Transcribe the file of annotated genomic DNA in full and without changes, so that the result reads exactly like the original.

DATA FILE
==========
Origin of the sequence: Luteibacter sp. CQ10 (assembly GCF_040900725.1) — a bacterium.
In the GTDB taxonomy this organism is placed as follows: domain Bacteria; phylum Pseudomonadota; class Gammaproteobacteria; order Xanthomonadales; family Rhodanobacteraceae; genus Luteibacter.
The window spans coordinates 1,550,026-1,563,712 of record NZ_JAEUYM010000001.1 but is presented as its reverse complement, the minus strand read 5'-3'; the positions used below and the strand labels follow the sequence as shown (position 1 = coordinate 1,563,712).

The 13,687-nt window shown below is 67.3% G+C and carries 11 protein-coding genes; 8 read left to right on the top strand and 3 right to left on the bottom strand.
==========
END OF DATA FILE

Origin of the sequence: Luteibacter sp. CQ10 (assembly GCF_040900725.1) — a bacterium.
In the GTDB taxonomy this organism is placed as follows: domain Bacteria; phylum Pseudomonadota; class Gammaproteobacteria; order Xanthomonadales; family Rhodanobacteraceae; genus Luteibacter.
The window spans coordinates 1,550,026-1,563,712 of record NZ_JAEUYM010000001.1 but is presented as its reverse complement, the minus strand read 5'-3'; the positions used below and the strand labels follow the sequence as shown (position 1 = coordinate 1,563,712).

The 13,687-nt window shown below is 67.3% G+C and carries 11 protein-coding genes; 8 read left to right on the top strand and 3 right to left on the bottom strand.